Positive PCR products were purified and sequenced. The nucleotide sequences obtained in this study are available in GenBank under accession numbers: MG710507-MG710510. Sequencing and statistical analysis of the data were carried out as previously described by Koka et al. 2017 [25].

3. Results

3.1. Prevalence of Coxiella burnetii in Ticks

All the human blood samples were negative for C. burnetii DNA. On the contrary, C. burnetii was detected in 5.53% (95% CI 3.45-8.32) of the tick pools tested. The prevalence of C. burnetii varied significantly (p= 0.006) across the sites with Mai Mahiu recording the highest prevalence at 13.16%, followed by Marigat (7.89%), Isiolo and Ijara (both 2.63%), and Garissa recording only a single positive tick pool. The number of tick pools positive for C. burnetii was not significant with respect to animal host (p= 0.152): sheep (10.61%), goat (5.34%), and cattle (4.58%), and no tick pools from camels were positive. C. burnetii (Table 1) was predominantly detected in Rhipicephalus tick species (95.2%).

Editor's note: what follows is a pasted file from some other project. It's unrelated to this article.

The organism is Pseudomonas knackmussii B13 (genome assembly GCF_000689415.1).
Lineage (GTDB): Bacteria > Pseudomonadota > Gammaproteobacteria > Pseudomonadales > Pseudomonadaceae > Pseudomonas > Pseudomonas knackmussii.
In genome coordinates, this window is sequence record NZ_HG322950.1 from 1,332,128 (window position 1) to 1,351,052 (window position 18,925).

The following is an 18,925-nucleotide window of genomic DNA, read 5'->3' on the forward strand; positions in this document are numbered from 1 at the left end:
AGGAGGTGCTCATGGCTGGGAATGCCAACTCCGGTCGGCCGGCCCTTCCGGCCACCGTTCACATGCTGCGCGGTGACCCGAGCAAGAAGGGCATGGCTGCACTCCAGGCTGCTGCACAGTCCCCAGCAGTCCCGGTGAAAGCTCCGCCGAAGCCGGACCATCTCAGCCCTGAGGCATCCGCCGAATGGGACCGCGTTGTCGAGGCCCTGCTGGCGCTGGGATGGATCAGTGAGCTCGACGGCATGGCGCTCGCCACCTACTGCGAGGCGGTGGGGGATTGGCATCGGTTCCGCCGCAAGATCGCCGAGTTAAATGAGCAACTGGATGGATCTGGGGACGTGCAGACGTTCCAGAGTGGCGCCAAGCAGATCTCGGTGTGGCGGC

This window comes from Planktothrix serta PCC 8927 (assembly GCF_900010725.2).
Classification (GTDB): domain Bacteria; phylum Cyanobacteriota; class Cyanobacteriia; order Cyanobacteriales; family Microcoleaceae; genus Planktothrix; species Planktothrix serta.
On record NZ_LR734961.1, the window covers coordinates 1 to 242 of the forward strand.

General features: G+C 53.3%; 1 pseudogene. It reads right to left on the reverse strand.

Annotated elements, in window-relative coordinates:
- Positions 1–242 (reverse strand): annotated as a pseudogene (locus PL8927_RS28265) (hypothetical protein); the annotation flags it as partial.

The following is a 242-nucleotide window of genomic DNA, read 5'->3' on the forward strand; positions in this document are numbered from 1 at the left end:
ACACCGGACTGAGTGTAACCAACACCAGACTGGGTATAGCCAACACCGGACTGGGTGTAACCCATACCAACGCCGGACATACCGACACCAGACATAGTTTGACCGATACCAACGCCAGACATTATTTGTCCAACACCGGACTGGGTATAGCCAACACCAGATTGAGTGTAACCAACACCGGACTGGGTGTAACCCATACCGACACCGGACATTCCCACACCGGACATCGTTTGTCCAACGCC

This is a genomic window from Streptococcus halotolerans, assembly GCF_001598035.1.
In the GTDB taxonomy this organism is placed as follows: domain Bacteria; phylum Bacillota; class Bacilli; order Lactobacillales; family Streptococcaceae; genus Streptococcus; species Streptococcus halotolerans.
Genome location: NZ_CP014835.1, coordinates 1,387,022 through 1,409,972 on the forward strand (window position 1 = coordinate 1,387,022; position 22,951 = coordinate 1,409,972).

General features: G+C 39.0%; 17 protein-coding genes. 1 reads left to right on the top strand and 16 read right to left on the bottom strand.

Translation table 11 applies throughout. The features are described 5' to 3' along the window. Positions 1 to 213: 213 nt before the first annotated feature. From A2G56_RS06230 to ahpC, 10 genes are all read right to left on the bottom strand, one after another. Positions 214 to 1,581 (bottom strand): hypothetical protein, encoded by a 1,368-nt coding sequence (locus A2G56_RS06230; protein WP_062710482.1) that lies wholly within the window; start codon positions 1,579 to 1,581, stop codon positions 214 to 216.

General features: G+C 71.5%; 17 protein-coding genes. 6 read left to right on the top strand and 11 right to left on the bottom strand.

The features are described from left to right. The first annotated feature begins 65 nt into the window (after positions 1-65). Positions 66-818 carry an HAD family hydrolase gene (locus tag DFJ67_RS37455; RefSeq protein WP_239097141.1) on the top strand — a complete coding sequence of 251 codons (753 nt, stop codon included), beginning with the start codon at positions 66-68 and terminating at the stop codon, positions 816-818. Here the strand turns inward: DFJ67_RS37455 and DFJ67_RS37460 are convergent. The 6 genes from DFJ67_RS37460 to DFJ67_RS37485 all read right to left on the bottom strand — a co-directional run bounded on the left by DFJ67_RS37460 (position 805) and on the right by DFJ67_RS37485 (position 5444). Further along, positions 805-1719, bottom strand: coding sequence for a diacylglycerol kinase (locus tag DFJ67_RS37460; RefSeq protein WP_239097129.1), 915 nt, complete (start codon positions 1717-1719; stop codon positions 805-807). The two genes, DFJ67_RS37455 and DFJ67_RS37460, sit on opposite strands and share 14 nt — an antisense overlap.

3.2. Coxiella burnetii Identified from the PCR Positive Tick Samples

Four of the twenty-one C. burnetii positive samples from ticks were sequenced and compared with sequences in GenBank. Two of the amplicons sequenced were derived from Rh. evertsi evertsi tick pools from Mai Mahiu, one from sheep and one from cattle. The other two amplicons were from Rh. pulchellus tick pools from Garissa and Isiolo, collected from a goat and cattle, respectively. All four C. burnetii positive tick samples were 94-97% homologous to the virulent strain CbCVIC1 and strain Heizberg from the Netherland outbreak.

4. Discussion

4.1. Prevalence of Coxiella burnetii in Tick Samples